First Quarter Grades
The college football season is nothing short of a grind. Days run into weeks and weeks eventually run into months. In order to break up the monotony, coaches have begun breaking down the season into four quarters, in the same sense that each game is broken down into four quarters. Michigan State played its third game of the season last weekend and closed out its first quarter of the season. It’s time to grade out the three phases of Spartan football and see what all we’ve learned from Michigan State football after three games.
Through three games against a variety of opponents, we still do not know much about Michigan State’s offense. In the season opener against Furman, the Spartans looked average at best on offense. Newly announced starting quarterback Tyler O’Connor struggled to get the offense into any type of rhythm. Michigan State was able to muster up enough of an offensive rhythm to score 29 points, but it left fans and analysts wondering if the Spartans would be able to put up points against superior teams. In week two, Michigan State looked like an offensive juggernaut against the Notre Dame Fighting Irish. LJ Scott and Gerald Holmes looked like they couldn’t be tackled behind a Michigan State offensive line that bullied the Irish up and down the field for 60 minutes. Tyler O’Connor was also able to find a rhythm in the passing game, finally giving the Spartans the aerial assault they needed. O’Connor was able to get veteran tight end Josiah Price involved in the offense, as well as spark the emergence of one of top freshmen in the Big Ten, Donnie Corley. Week three against Wisconsin is when all the good feelings of the Spartan offense came crashing down. O’Connor struggled mightily to find the open receivers and turned the ball over far too many times with three interceptions. The worst being when the Spartans were trying to mount a comeback, and O’Connor threw into double coverage and completely missed the wide open Corley in the end zone.
The Spartan troubles on offense weren’t limited to O’Connor; the Michigan State offensive line never got much of a run game going as the Spartans ran for an uncharacteristically low 75 yards on 27 carries for under three yards per carry average. LJ Scott had a costly turnover when he fumbled the ball away allowing Leo Musso to recover the ball and take it 66 yards for a Wisconsin Badgers touchdown.
Going forward the Spartans will need to regain that offensive rhythm they found against the Irish.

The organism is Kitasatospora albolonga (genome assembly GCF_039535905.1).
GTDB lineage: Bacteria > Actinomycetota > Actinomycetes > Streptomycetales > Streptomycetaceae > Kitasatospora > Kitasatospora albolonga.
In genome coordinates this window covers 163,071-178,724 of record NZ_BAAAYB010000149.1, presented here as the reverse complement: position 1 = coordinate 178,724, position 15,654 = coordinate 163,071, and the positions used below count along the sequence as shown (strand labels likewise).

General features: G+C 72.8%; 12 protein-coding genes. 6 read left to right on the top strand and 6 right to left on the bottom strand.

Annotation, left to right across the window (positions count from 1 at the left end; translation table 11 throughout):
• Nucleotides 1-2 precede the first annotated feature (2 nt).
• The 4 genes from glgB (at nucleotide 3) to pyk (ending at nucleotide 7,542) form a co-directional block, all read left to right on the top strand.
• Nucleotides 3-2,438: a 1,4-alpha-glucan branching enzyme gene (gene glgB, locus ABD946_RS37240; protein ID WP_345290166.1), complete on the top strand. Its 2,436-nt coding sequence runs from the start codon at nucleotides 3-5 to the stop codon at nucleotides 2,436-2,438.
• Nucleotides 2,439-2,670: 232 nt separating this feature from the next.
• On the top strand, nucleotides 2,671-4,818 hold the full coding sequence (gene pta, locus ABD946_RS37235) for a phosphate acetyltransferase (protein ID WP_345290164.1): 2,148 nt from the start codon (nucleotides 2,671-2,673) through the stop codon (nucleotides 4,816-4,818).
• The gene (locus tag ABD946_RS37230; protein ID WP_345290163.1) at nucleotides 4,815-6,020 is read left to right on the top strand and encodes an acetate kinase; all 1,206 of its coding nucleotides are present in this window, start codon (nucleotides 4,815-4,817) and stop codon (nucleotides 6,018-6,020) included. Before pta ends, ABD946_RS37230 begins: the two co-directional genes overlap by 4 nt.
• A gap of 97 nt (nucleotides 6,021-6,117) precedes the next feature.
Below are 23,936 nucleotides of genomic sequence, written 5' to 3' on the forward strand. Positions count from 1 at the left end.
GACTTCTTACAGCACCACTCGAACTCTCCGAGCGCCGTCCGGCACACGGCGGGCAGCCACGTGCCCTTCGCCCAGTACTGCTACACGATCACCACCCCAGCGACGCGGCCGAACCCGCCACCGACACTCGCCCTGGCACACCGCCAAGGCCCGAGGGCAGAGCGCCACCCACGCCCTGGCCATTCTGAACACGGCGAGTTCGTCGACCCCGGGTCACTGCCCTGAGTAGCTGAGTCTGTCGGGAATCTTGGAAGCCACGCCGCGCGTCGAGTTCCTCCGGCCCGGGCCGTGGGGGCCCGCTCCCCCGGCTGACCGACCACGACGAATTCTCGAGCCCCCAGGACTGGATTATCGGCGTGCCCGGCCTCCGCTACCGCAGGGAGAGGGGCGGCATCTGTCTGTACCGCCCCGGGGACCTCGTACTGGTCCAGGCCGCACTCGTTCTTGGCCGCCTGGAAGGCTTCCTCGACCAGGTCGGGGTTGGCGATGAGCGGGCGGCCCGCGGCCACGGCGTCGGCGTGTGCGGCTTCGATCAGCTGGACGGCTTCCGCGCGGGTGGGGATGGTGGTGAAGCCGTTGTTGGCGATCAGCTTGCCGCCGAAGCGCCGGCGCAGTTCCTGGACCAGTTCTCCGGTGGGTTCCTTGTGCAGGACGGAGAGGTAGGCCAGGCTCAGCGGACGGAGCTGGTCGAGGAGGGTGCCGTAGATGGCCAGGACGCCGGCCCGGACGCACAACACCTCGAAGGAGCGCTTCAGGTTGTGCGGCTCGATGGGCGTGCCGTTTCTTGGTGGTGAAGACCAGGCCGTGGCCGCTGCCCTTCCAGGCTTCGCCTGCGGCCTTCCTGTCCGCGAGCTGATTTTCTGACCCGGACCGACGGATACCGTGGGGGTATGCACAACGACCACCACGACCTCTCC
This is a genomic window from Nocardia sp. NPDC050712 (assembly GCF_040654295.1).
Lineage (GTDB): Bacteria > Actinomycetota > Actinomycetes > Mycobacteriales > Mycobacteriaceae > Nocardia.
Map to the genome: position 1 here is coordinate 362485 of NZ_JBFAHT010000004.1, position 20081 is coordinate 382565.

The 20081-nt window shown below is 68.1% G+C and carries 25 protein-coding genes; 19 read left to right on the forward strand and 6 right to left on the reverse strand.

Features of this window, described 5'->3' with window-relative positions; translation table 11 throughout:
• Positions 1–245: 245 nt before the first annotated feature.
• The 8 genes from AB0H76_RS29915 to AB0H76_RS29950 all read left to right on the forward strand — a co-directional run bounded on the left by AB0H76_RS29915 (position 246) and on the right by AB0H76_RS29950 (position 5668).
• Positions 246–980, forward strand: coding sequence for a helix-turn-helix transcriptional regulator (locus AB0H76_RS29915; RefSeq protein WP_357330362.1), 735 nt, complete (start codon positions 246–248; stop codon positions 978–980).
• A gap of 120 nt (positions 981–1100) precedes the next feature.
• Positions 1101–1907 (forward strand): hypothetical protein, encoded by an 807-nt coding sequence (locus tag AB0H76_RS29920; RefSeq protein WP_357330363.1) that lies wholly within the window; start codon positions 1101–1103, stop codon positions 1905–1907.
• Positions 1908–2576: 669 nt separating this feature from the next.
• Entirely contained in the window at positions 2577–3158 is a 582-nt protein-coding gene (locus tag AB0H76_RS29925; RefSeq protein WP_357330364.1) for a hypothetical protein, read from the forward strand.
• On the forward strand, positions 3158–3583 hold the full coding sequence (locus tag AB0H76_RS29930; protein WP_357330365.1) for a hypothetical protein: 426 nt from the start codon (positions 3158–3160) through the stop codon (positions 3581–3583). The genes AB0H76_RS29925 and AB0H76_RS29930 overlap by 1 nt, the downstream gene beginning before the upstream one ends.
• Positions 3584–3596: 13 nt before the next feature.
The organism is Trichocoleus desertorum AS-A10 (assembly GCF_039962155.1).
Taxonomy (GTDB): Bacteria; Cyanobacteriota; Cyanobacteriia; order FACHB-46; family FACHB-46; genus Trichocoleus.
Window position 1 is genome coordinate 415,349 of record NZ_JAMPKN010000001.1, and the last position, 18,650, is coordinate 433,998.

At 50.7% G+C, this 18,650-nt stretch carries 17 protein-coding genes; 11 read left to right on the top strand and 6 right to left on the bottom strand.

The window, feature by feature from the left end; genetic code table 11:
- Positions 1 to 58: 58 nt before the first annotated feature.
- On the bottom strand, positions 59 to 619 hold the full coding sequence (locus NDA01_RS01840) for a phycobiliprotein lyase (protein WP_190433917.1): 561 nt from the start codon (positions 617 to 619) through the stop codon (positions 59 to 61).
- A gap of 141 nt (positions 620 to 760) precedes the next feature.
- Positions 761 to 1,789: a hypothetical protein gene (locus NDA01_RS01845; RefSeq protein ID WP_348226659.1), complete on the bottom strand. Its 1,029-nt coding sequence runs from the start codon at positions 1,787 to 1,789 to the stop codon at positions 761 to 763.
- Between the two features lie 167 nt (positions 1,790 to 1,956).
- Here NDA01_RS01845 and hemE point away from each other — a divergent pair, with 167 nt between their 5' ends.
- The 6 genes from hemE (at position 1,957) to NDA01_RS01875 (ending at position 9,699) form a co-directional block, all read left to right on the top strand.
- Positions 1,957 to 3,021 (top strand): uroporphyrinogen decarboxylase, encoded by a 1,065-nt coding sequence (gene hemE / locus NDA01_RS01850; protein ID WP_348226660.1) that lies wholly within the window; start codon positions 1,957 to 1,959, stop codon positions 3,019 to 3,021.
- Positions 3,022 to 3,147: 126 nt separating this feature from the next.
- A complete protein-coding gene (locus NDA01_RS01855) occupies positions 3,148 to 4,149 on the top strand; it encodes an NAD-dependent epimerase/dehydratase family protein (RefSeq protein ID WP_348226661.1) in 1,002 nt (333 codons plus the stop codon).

The Spartan defense has been the Michigan State defense of old; they have solidified their secondary woes from last year with a healthy Darian Hicks and veteran Demetrious Cox playing at a high level. The Spartans remain, from top to bottom, one of the best defenses in not only the Big Ten, but the entire country. Michigan State boasts a headline player at every level of their defense. The defensive line is spearheaded by Malik McDowell, who is one of the more versatile players in the country with the ability to play on the interior and exterior of the defensive line. At linebacker, the Spartan’s return Riley Bullough and Chris Frey to veteran playmakers who can run and hit. The Spartan defense did their part in all three games. The numbers against Wisconsin did not look great, but it must be kept in mind that they were put in beyond tough situations. As the season continues, Spartan fans can continue to expect more great play on defense.
The Spartan special teams have done their part for the most part. They have been solid in the coverage units and serviceable in the return units. Veteran kicker Michael Geiger is off to a good start and is proving to be a weapon for the Spartan offense. However, there is an old saying that the only time we learn the name of a specialist is when something bad happens. On Saturday against Wisconsin, that happened when punter Jake Hartbarger mistakenly dropped the snap, and Wisconsin took over on the Spartan five-yard line. If Michigan State struggles in games on offense they certainly cannot afford to give any points away on special teams.
Michigan State still remains in control of their own destiny as Wisconsin plays in the Big Ten West, not the East like the Spartans do. Wisconsin was able to expose some potential weaknesses for the Spartans that if they are not corrected going forward could present a problem. The Spartans will need to use the upcoming game against Indiana, a team that is struggling in their own right to find their identity to get back on track.